SOFIA, BULGARIA, JUNE 10 -- Reform Communists moved out to a commanding lead tonight in this country's first free election in 58 years.

The apparent victory of the reform Communists marks an atypical end to Eastern Europe's historic season of the ballot.

Only in Bulgaria, which for 45 years was the most quiescent and obedient country in the former Soviet Bloc, have reform Communists given a well-organized opposition a crack at taking over the government and then been handed back power by the voters.

International observers said they saw no major or systematic irregularities in today's vote.

Projected results tonight showed the Socialists, as the Communists have renamed themselves, winning about 48 percent of the vote in parliamentary elections. The main opposition group, the Union of Democratic Forces, won about 32 percent of the vote.

These results are based on projections of voting results from 250 scientifically selected precincts across Bulgaria. The projections were done by Infas, a West German polling firm that has accurately called the Romanian, East German and Czechoslovak elections. Other groups' projections produced similar results.

Leaders of the Socialist Party have repeatedly emphasized that they want to invite the opposition to join them in forming a broad coalition government. Bulgaria's economy, like many in Eastern Europe, is on the brink of collapse. Socialist leaders say that Bulgaria can only expect social peace and support from Western donors if they can pull the opposition into the government.

On a hot, sunny day, voters swarmed early to polling places in schools and auditoriums around the country. A spokesman for the Central Election Commission said the national turnout was more than 80 percent. He described the atmosphere at voting centers as "calm, tranquil and proper."

Today's vote, along with a runoff next Sunday, will choose a new 400-seat assembly. Half of the deputies will be selected by direct vote and half on a proportional system based on their showing in 28 regions. The main work of the new assembly is to write a new constitution. After 18 months, it can decide whether to dissolve itself for another election or continue for a four-year term.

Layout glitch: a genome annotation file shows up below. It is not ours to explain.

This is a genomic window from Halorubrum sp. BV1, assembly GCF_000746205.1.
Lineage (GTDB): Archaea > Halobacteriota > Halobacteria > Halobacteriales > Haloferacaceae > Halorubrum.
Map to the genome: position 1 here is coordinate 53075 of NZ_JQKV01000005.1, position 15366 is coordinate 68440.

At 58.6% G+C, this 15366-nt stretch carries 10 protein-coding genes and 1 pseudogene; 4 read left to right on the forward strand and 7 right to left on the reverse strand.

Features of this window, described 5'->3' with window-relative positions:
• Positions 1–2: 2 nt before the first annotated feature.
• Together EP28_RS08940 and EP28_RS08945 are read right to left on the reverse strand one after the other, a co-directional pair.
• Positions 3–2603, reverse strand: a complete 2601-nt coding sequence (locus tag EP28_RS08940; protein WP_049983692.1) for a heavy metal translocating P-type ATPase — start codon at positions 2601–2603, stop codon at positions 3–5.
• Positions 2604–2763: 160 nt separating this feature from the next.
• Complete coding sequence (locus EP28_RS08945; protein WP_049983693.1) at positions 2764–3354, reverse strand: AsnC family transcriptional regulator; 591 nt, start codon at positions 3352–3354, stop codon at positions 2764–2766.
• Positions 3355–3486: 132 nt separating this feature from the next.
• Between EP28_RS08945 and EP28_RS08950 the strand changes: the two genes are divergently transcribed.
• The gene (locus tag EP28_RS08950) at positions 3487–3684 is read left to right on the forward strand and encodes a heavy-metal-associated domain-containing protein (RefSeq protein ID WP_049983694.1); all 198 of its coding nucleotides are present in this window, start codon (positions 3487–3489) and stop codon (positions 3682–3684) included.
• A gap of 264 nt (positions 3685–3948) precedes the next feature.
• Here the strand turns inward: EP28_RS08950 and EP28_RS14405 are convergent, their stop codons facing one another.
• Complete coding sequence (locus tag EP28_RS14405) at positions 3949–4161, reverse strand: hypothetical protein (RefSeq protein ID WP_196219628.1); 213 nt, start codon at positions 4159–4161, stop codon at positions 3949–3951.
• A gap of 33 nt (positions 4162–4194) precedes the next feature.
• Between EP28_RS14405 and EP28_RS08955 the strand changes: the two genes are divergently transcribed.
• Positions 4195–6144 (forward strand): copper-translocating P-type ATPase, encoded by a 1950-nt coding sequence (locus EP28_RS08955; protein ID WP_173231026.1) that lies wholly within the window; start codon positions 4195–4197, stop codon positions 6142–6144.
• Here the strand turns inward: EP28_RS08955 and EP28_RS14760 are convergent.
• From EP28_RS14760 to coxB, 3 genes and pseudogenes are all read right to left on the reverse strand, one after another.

The West German firm Infas projected tonight that of the 200 seats chosen by proportional vote, 100 were won by the Socialists. It said that the Union of Democratic Forces won 67 seats and the Agrarian Party 16. A Turkish minority party, the Movement for Rights and Freedoms, made an exceptionally strong showing, winning 17 seats, according to the projection.

In several voting places visited today in central Bulgaria, the presence of observers from the three main parties and the obvious secrecy of the voting process seemed to dispel fear.

American observer groups, which operated in 12 cities and checked about 10 percent of the country's polling places, reported this afternoon that they saw no serious irregularities.

Human rights groups and the U.S. government had complained that the election campaign was marred by Socialist Party intimidation and threats against voters, particularly the elderly. But one member of the observer team said today that he was pleasantly surprised by how well the voting appeared to have been conducted.

"I can sense the democracy. There is no inertness, no intolerance like in the elections under {deposed dictator Todor} Zhivkov," said Radoslav Stefan Karaivanov, chairman of the election committee at a polling place in Veliko Turnovo, an ancient city of 70,000.

"I am not afraid. I voted for the {opposition} Union of Democratic Forces because they have a new way of thinking. The Communists had power for too long," said Silvia Nanova, 23, a salesclerk.

The benign voting atmosphere, which one election committee supervisor described as "like a festival," was in upbeat contrast to the suspicion and fear that election observers noticed last month in neighboring Romania.

There, the former Communists who overthrew dictator Nicolae Ceausescu won an easy victory against a weak, disorganized opposition. Here in Bulgaria, the Union of Democratic Forces, a coalition of 16 former dissident groups, ran a strong campaign.

Taking advantage of 20 minutes of daily television time guaranteed by an agreement with the Socialists, the Union hammered away at one message: that communism has ruined the economy and terrorized its people and that 45 years are enough.